Sunday, 8 March 2015

Killing B cells

Svenningsson A, Bergman J, Dring A, VĂ„gberg M, Birgander R, Lindqvist T, Gilthorpe J, Bergenheim T.Rapid depletion of B lymphocytes by ultra-low-dose rituximab delivered intrathecally.
Neurol Neuroimmunol Neuroinflamm. 2015 Feb 26;2(2):e79. doi: 10.1212/NXI.0000000000000079. eCollection 2015 Apr.

OBJECTIVE:We are conducting an open-label phase 1b study on the efficacy of intrathecal (IT) administration of rituximab, provided via an Ommaya reservoir, for the treatment of progressive multiple sclerosis (PMS). The objective of this initial study was to monitor B lymphocytes in peripheral blood (PB) and CSF from the first 10 patients 1 year post-treatment.
METHODS: Dose titration was performed with daily escalation from 1 mg to 25 mg IT rituximab (n = 3). Lymphocyte subpopulations were monitored daily during dose escalation in PB by flow cytometry and subsequently every 3 months for 1 year, after a total dose of 3 × 25 mg. PB B-lymphocyte subpopulations for the remaining patients (n = 7) were monitored at regular intervals. CSF lymphocyte subpopulations for all patients were monitored by flow cytometry every 2-3 months.
RESULTS:The PB B-lymphocyte count dropped rapidly after the first 2 injections (total dose of 3.5 mg IT rituximab) to undetectable levels. Three 25-mg doses given once per week depleted peripheral B lymphocytes entirely for the following 3-6 month period.
CONCLUSIONS: Monoclonal antibodies seem to rapidly redistribute to the peripheral compartment following IT injection. Ultra-low doses of rituximab given IT are sufficient to cause complete depletion of peripheral B lymphocytes, indicating that low-dose IT treatment has the potential to be effective in both the CNS and systemic compartments.


An Ommaya reservoir is an intraventricular (into the ventricles) catheter system that can be used for the aspiration of cerebrospinal fluid or for the delivery of drugs (e.g. chemotherapy) into the cerebrospinal fluid. It consists of a catheter in one lateral ventricle attached to a reservoir implanted under the scalp. It is used to treat brain tumours, leucaemia/lymphoma or leptomeningeal disease by intrathecal drug administration. In the palliative care of terminal cancer, an Ommaya reservoir can be inserted for intracerebroventricular(ICV) injection of morphine.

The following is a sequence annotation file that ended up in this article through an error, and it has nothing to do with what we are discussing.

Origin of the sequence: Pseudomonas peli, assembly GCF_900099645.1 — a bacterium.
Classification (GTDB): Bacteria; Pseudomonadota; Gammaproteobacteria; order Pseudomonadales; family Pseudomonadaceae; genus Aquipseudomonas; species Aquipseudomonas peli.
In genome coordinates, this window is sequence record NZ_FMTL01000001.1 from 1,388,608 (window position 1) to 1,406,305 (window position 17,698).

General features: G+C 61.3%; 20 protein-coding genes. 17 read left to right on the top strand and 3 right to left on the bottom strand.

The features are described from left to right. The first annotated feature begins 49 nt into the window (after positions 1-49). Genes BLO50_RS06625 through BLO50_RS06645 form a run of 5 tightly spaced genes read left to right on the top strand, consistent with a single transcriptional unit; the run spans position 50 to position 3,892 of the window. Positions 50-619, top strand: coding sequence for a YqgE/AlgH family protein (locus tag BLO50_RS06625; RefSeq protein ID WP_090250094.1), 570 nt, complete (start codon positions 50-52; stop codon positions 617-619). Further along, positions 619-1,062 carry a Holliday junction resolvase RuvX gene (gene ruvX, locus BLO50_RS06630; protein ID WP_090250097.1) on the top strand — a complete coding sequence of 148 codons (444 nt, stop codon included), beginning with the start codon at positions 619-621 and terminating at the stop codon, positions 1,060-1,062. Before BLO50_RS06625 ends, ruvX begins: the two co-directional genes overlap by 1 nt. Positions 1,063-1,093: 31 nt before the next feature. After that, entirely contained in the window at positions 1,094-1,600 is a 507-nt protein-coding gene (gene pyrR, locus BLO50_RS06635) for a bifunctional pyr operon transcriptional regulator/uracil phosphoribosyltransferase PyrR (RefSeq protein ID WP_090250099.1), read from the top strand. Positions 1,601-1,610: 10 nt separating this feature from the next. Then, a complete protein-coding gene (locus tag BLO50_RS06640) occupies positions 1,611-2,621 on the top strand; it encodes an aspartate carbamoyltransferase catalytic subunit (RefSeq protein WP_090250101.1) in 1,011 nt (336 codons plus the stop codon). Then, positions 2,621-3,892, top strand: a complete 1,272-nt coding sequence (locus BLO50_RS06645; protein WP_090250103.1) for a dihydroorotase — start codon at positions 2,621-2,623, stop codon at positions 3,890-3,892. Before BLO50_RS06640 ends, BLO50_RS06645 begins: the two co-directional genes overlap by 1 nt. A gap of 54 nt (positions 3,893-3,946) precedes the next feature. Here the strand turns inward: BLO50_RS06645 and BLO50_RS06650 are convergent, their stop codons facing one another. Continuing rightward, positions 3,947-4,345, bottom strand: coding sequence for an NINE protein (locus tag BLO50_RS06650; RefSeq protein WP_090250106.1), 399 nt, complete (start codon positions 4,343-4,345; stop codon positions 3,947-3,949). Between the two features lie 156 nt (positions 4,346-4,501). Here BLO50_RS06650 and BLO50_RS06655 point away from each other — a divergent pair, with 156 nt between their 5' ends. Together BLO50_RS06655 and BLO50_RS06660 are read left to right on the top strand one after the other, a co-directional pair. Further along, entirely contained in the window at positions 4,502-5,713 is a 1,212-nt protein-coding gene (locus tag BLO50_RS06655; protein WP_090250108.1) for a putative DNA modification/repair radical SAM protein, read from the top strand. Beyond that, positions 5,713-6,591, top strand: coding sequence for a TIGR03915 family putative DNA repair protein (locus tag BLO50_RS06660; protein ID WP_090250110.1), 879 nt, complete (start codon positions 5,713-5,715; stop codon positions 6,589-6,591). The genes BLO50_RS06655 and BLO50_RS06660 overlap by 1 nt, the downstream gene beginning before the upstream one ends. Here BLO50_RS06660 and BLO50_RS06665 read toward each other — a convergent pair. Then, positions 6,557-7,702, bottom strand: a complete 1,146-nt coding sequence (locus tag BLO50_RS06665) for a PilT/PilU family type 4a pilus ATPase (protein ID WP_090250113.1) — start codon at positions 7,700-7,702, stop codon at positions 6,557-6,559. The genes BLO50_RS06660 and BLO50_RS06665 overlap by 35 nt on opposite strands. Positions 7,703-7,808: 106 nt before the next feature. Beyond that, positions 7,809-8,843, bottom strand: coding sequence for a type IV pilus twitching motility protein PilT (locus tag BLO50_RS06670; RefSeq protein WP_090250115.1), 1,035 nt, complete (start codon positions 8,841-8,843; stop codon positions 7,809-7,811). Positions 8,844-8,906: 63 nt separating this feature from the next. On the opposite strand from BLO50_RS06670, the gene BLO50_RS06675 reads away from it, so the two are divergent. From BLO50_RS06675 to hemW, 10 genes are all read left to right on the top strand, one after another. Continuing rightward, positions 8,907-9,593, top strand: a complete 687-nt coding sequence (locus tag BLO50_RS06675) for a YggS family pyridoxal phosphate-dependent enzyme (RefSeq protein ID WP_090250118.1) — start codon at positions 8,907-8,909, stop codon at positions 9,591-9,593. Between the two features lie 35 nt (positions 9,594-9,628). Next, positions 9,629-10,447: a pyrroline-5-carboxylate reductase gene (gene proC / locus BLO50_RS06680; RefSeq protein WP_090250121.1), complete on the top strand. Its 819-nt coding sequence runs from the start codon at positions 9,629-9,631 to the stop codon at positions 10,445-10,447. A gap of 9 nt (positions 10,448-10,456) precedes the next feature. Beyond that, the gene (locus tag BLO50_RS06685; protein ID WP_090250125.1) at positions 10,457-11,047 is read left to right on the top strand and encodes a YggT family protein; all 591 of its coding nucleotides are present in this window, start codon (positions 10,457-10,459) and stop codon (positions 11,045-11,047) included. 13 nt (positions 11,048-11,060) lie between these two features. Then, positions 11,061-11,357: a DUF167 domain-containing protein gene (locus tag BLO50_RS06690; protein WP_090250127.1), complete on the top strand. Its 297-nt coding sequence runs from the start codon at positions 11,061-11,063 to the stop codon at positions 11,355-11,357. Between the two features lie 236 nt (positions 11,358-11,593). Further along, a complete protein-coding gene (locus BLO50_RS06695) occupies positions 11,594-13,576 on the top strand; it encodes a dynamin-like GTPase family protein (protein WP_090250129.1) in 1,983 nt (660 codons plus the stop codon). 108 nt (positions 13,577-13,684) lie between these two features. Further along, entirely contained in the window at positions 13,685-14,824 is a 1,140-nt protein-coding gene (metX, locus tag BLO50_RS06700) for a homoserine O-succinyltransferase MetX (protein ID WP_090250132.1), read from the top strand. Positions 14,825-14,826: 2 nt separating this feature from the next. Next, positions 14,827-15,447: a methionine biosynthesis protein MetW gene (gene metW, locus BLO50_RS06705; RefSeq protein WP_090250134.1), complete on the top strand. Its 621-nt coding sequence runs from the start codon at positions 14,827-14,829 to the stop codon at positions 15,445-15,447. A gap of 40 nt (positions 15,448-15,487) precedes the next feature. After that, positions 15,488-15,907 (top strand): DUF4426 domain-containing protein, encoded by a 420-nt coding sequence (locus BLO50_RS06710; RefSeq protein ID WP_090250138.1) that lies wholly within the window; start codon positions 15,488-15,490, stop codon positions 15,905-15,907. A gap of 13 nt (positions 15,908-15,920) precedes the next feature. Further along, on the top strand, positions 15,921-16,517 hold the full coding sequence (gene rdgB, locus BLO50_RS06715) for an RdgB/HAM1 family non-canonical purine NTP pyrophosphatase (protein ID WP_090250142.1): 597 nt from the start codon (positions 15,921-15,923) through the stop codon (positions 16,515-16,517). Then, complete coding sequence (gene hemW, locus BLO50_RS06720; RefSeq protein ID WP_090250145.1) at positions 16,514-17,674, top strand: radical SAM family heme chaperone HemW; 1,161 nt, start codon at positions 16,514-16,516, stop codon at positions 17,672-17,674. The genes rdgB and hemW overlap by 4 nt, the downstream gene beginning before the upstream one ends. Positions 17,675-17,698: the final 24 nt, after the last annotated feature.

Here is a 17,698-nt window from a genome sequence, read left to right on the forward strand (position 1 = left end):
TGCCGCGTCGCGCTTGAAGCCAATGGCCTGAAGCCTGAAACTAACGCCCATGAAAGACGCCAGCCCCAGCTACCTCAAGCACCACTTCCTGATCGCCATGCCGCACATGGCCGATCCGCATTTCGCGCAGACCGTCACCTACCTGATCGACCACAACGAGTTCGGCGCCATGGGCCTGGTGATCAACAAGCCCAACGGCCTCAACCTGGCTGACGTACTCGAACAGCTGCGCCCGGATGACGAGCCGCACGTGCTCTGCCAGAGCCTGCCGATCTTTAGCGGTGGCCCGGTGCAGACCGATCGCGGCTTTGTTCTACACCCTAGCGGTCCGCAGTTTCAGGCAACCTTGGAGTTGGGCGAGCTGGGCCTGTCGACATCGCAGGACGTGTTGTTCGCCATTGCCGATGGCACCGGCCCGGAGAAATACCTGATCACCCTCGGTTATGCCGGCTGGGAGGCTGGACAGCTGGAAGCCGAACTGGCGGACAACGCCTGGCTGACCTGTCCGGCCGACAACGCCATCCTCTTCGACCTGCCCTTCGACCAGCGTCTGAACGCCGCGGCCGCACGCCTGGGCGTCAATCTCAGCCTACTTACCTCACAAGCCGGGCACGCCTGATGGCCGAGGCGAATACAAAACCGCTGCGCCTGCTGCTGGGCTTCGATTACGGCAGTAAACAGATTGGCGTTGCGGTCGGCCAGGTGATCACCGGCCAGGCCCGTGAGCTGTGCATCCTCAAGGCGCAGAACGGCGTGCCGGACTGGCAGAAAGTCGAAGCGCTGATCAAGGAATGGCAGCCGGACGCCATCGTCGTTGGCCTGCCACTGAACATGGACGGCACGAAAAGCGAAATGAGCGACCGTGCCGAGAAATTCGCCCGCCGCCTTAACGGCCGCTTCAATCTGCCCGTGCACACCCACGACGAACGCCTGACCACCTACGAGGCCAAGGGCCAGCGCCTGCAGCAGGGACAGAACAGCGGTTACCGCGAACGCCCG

In MS there is no real idea of what causes MS.
One idea is that it is due to the B cell. In Britain and Italy there are a group of Pathologists that think that MS is caused by B cell responses within the CNS. So some people want to deliver drugs into the CNS. When things are delivered to the spinal cord they tend to be removed because the drainage of the CNS is down the spinal cord. But by pulling in the ventricles then the flow is down and stuff should bathe the brain. It then escapes and gets into the blood. Which is interesting,
In this study they put a B cell depleting agent in because in studies in PPMS it has been shown that people with gadolinium enhancing lesions respond to treatment. This means that depleting B cells is beneficial in relapsing MS and in PPMS with relapsing disease (about 25% of people) respond. But in PPMSers without blood brain barrier breakdown the antibody can't get into the brain and so it doesn't work. So the answer is to put antibody into the brain and then deplete the B cells directly. Will this stop PPMS? I hope so but I am not convinced that such B cell activity is the substrate for PPMS. If you look in MS lesions only a few groups have link progression to B cells. Most people do not,

Rituximab will not kill plasma cells that make antibodies so oligoclonal bands will not disappear.

Will this approach approach stop the MS?

8 comments:

  1. As a Progressive MSer, the possible benefits of this treatment excite me. However, intraventricular catheters do not. Are there ways to make them more palatable for patients?

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  2. MD - your comments have trailed off at the end of the post

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    1. I dont know how it launched...I fell a sleep doing it and then power ran out of computer.

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  3. No surprise that B-cells were depleted.

    Did the depletion help with stopping or reducing progression?

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  4. On another note, does that mean that Ocrelizumab could have an even greater benefit with this procedure?

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    1. Possibly it depends on results of this study hey have the same mechanism action

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  5. Has anyone ever tried this bortezumib (proteasome inhibitor) in MS? Looks interesting in terms of plasma cell ablation?

    http://www.ncbi.nlm.nih.gov/m/pubmed/23252897/

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